“I think the reason it works and that people keep coming back for more is that it’s really like visual music archeology,” explains one regular, James Dwyer, an indie filmmaker from Boston. “You can discover and rediscover some great pop culture. There’s far more going on than just playing old records and quirky videos. It’s an event, the posters, the custom drinks, it’s a total package, and you can dance to it as well as talk about it. That’s a perfect social situation.”
Most of the dance nights in the area are broken down along strict genre lines, fans of Videodrome often point out. Not so here, says another regular, Dylan Smith of Somerville. “Videodrome is an overall experience. A retro and glam extravaganza. I can’t think of any other place where you’ll find yourself covered in glitter and confetti while eating cake and listening to Hall & Oates or the Scissor Sisters.”
The open, welcoming atmosphere is a refreshing change too, Dwyer adds. “The crowd is probably the friendliest and most diverse you’ll find in the Boston area. Craig’s passion for throwing an all-inclusive good time is also very evident and infectious.”
“Videodrome reminds me of myself,” explains Frieda Fries, a self-described “pantsuit-wearing, roller-skating, hairspray-using, pink-lipped, long-nailed, hairy-chested drag queen in search of crisp dollar bills” who’ll be doing a drag performance at the anniversary party. “It’s a little trashy, a lot of glam, a spilled drink or two, with new people always coming in.”
It’s drawing power to bring people from throughout the city is impressive too, Fries points out. “There aren't many nights that I can think of that can get JP-ers all the way to Union Square.”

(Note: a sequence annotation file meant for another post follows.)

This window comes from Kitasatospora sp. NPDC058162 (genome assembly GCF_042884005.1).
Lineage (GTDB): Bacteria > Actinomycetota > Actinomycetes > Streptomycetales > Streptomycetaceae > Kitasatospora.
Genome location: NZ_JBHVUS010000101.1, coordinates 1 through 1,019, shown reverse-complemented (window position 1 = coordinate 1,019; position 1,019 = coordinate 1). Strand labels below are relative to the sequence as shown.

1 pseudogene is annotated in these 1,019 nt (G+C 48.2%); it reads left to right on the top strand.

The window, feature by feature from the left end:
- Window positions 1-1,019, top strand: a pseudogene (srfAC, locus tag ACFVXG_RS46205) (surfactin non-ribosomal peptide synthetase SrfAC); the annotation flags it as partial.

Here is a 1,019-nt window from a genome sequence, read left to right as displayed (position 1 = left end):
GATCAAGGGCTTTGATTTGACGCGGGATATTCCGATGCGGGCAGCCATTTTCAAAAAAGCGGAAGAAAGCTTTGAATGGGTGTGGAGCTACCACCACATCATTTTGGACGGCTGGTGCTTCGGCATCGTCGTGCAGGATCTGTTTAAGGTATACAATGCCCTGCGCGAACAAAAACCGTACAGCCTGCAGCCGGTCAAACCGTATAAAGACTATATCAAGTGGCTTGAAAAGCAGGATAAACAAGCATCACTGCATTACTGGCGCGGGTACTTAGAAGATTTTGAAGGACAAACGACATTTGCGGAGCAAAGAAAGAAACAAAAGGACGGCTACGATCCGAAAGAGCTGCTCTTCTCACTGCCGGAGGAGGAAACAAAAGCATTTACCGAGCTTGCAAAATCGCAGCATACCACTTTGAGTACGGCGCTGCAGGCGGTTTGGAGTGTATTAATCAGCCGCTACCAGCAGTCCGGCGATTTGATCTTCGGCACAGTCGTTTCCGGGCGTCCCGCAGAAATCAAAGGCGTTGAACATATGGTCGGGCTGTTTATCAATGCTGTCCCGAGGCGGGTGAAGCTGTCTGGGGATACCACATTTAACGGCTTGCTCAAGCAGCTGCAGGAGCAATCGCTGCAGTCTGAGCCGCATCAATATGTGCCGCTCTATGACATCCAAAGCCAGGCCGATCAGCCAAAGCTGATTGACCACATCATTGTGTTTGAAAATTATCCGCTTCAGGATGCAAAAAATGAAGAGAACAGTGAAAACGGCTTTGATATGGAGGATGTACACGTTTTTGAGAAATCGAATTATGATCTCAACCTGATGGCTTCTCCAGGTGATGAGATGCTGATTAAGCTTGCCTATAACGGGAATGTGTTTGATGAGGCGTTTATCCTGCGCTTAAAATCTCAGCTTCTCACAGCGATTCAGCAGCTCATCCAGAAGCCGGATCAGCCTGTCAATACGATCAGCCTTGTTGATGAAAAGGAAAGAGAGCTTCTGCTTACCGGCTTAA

That’s because there’s a little something for everyone, no matter your taste, or what you’re wearing, on an average Videodrome night.
“We like to have that Marlo Thomas ‘Free to Be . . . You and Me’ element,’’ MacNeil says. “Everyone likes to be themselves, sometimes part of that is dressing up for things.”
Boston’s Soren Jahan, one half of the production duo B-Tracks, will release his debut full-length “Pechorin” this month under the name René Audiard on Supply Records, the label he runs with partner John Barera. The seven tracks of the vinyl-only release (which you can sample at www.soundcloud.com/supply-records) split the difference between deep house and pensively built ambient. . . . The third installment of the Good Life bar’s “In the Mix” series dropped earlier this month with “Sweat & Low” from Mr. McNeill of CreateSpace Collab, which throws the Sweet Shop party every second Saturday. “To me, dance music should be fun and most of all make you want to dance. I really think that comes through pretty blatantly on this mix,” McNeill says of the mix on the Good Life SoundCloud page. The high-energy but chilled disco party mix runs the gamut from Loaded Dice and Mark Broom, to local talent like UK transplant GMGN, whose originals, like the trippy disco onslaught of “Lofted,” and his washed-out remix of Michael Jackson’s “Off the Wall” you can check out at www.soundcloud.com/gmgndjs. . . . Andre Lira, the Boston producer Doctor Jeep, will perform in support of Machinedrum, the New York-based glitch and hip-hop producer on July 18 at T.T. the Bear’s. Lira has a remix of fellow local producer Wheez-ie’s track “Big Gulp” coming out this week (www.soundcloud.com/drjeep), as well his own “Turok” EP in late July on the Freshmore label. The latter is a dirty bass blast of chopped up hip-hop samples set to propulsive filtered percussion.